- Another issue relates to who advises on the transfer. Some insurance companies automatically reject transfers if a UK IFA isn’t involved in the advice process. At the same time, the FCA say that it is always important to seek local advice. So, if a fully regulated French adviser provides advice to an expat in France, the transfer could be red-flagged. The problem is that UK IFAs aren’t allowed to ‘passport’ services now that the UK has left the EU. The result is a Catch-22 situation whereby expats can’t access UK-regulated advice and insurance companies won’t accept advice from a French company.
- Last, there needs to be more clarity about the residence question regarding QROPS transfers. This has always been a grey area due to the wording of the legislation. Some ceding schemes think the expat must live in the country where the QROPS is based. So, theoretically, the only expats in the EU who can transfer are those who live in Malta! This was never the intention of the pension transfer regulation; we have covered this issue in depth in our blog on pension scams. Thankfully, most ceding schemes are willing to approve transfers for expats who don’t live in Malta but are resident elsewhere in the EU.
Overcoming transfer hurdles
So, how do we square the circle and ensure expats in the EU can still legally transfer their pensions to a QROPS or International (non-resident) SIPP?
First, when starting the process, it’s worth discussing your intentions with your pension provider. Brief details of the pension plan you wish to transfer to can be sent to the administrators for pre-approval. It may be necessary to be insistent here, but we have found that responses vary considerably from one company to another and one employee to another. If you think you are being fobbed off and the ‘computer says no’, you may need to talk with another, more experienced employee. Better still, put a Letter of Authority in place which allows your local adviser to speak to the company on your behalf. Experienced advisers know how to deal with insurance company employees and should be able to educate them where necessary.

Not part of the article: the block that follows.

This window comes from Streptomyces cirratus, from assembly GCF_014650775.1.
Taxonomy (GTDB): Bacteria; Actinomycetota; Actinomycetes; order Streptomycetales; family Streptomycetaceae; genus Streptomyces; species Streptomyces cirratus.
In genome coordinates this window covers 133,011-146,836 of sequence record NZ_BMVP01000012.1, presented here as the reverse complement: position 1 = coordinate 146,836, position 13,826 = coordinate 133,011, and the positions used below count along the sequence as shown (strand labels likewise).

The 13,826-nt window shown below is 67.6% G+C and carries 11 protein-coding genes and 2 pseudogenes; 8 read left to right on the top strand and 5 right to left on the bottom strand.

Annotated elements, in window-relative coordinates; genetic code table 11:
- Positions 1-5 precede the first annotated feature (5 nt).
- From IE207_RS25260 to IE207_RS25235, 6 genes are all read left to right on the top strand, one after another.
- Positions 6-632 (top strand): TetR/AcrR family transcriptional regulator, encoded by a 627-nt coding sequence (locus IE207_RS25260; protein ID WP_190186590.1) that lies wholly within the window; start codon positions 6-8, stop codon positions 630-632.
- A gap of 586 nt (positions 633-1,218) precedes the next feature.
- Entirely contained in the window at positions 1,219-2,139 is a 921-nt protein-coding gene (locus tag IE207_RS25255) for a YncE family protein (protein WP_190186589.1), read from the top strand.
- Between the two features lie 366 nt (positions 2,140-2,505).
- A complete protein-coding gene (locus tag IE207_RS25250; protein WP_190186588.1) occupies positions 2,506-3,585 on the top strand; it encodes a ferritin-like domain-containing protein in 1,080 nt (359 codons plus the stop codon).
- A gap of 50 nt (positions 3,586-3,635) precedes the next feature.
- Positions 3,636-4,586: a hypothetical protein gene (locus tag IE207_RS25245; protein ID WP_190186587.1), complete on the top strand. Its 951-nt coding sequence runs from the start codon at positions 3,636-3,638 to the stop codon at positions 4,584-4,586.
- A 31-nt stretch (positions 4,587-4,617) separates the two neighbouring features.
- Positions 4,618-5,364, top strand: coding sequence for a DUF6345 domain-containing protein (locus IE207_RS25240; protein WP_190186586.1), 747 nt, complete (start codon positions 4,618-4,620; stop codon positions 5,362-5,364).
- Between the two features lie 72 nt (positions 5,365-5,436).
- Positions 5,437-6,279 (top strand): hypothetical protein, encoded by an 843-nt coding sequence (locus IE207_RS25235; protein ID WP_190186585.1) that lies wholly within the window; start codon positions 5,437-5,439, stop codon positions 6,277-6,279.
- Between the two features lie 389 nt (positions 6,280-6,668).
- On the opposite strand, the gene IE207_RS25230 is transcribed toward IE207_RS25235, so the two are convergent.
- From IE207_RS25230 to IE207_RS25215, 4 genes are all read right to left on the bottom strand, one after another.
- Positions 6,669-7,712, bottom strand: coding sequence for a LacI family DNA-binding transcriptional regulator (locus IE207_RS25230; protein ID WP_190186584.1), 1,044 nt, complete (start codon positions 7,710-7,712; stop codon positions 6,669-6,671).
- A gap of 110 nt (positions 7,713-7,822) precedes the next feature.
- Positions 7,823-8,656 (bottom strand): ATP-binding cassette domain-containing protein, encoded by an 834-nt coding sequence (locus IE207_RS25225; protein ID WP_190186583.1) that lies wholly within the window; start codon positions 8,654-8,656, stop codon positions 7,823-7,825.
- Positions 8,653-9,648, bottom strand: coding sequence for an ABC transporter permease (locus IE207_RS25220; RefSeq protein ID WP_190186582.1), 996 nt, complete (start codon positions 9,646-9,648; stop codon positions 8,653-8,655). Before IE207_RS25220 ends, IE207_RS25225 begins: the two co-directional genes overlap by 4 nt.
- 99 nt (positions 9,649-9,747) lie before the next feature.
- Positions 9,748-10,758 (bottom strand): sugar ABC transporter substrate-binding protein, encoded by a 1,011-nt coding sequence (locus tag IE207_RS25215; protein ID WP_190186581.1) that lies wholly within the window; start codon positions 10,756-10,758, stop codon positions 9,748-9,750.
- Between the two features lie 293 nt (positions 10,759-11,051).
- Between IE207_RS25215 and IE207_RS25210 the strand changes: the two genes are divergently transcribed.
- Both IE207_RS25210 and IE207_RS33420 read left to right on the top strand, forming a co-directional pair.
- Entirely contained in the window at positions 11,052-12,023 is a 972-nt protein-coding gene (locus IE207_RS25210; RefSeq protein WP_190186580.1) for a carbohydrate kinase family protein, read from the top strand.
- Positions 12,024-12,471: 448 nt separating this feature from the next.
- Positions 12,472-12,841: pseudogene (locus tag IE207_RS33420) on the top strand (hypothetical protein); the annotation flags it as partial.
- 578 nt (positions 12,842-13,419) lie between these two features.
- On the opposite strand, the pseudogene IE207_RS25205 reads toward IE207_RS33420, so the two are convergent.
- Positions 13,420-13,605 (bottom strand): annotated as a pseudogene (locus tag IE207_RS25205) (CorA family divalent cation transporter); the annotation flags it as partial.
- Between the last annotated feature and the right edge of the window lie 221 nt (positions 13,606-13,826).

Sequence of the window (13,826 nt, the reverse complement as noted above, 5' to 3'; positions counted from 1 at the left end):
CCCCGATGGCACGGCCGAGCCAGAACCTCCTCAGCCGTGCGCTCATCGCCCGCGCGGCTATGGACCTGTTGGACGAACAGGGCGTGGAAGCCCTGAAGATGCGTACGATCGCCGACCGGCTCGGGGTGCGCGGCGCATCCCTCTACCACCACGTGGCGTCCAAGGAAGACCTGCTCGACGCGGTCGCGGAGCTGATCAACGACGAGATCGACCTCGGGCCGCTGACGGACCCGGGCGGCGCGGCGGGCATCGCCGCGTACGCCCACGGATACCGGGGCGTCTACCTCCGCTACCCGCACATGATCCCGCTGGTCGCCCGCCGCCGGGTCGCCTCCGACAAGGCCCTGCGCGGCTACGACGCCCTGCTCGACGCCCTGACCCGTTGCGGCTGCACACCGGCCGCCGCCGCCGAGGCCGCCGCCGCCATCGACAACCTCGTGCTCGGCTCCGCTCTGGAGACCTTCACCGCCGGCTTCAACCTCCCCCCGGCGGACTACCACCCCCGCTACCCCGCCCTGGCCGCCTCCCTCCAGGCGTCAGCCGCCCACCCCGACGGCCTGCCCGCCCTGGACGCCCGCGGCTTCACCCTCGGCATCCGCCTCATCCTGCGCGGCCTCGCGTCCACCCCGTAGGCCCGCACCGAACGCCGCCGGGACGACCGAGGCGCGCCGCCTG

If your transfer elicits an amber flag (and most QROPS will), you can arrange an appointment with ‘Moneyhelper’, who will provide information regarding scams and the transfer process. After the call, you will be provided with a unique reference number which proves you have taken advice and will satisfy the ceding scheme’s administrators’ DD requirements. Assuming everything is in order, there is no reason why your transfer can’t go through.
I appreciate that this all sounds very involved and a little complex. After all, the pension transfer regulation was solely designed to stop scams, which should be relatively easy to spot. Six months ago, the government promised to review the legislation. However, they seem to be a little preoccupied, so I’m not holding my breath. I can only hope common sense will prevail; fortunately, some scheme trustees are taking a more pragmatic view of transfers and applying that rare commodity to their decision-making.
In the meantime, I can’t stress more strongly the importance of using a qualified, regulated and experienced local cross-border IFA to help get things moving.